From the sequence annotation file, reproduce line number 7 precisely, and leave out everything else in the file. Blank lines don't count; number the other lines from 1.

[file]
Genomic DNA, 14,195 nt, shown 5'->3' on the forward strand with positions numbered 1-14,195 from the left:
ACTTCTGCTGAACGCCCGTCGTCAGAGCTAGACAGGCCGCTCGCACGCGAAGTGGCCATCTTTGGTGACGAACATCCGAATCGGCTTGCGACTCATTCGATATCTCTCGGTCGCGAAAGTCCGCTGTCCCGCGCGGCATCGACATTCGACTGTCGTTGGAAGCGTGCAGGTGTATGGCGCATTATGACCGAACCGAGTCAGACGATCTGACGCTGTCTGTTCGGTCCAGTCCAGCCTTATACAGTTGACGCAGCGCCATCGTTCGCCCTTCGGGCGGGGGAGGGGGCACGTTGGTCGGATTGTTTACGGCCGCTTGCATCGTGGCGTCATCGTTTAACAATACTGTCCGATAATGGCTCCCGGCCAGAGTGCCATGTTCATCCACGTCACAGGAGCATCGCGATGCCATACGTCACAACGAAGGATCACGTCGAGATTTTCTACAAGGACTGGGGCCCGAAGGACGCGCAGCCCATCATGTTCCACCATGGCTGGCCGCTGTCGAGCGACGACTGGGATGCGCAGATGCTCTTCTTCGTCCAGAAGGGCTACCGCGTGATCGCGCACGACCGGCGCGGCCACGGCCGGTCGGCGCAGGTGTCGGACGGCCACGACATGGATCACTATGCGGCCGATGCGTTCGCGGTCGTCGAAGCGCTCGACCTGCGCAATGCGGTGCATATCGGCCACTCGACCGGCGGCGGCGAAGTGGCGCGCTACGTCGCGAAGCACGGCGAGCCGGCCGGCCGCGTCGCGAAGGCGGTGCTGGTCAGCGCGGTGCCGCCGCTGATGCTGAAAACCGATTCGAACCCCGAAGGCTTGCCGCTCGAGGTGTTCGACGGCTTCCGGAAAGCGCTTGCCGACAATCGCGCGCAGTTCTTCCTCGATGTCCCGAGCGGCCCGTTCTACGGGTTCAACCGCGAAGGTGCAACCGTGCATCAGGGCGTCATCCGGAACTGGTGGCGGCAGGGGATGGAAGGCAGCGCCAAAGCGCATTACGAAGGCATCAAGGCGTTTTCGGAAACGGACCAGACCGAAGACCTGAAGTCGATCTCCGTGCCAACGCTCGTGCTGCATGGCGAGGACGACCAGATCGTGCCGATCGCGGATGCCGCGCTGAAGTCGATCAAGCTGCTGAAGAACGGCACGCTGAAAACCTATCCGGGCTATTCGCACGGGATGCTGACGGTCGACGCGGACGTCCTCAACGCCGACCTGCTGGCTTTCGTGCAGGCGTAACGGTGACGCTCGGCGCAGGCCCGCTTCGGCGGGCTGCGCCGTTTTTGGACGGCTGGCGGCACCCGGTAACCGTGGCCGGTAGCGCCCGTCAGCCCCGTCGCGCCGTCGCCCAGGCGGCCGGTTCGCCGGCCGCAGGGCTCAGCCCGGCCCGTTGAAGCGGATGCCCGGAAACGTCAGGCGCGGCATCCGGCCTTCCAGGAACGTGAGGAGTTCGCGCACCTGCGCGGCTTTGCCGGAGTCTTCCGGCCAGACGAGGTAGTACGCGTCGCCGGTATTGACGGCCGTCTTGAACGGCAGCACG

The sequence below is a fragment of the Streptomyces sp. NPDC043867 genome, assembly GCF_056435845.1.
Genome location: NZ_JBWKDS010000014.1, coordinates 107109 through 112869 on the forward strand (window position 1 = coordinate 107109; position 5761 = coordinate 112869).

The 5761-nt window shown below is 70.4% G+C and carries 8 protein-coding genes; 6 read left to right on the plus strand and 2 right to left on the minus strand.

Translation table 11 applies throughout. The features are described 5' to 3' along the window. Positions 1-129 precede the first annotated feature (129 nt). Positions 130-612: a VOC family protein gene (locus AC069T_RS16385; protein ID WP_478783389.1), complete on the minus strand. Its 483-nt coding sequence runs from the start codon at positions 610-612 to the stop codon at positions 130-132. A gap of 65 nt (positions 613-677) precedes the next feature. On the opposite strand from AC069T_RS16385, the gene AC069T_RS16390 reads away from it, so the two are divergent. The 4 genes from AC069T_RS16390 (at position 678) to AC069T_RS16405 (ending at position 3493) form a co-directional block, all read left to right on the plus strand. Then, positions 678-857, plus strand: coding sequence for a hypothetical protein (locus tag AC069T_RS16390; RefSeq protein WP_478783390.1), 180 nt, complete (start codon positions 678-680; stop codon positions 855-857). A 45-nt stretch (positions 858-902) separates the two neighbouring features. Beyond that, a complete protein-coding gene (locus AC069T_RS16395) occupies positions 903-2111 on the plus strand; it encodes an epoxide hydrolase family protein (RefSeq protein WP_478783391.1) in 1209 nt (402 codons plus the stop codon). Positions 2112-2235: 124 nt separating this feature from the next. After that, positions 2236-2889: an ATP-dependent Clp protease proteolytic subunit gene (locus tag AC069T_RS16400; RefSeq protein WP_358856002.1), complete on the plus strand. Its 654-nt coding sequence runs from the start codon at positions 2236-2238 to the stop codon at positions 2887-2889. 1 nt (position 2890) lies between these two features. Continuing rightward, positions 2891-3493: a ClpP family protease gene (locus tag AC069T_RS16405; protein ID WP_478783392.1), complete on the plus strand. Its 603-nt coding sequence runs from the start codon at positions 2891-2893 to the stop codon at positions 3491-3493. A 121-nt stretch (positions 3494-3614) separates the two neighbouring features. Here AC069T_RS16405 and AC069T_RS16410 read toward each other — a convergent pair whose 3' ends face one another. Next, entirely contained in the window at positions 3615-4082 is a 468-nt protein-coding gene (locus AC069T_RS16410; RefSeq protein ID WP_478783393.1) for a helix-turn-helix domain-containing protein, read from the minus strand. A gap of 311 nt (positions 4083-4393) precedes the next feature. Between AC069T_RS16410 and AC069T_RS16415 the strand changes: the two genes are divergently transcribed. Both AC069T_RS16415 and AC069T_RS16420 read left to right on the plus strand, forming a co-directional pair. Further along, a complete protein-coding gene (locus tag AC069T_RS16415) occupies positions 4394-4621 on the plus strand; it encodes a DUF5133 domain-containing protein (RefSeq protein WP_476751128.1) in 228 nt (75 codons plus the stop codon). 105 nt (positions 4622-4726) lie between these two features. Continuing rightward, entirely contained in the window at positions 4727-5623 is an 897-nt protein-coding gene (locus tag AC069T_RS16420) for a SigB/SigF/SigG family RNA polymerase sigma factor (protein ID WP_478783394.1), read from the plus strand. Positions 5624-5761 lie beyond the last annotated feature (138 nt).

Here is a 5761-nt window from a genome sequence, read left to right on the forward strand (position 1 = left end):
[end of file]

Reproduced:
Here is a 5761-nt window from a genome sequence, read left to right on the forward strand (position 1 = left end):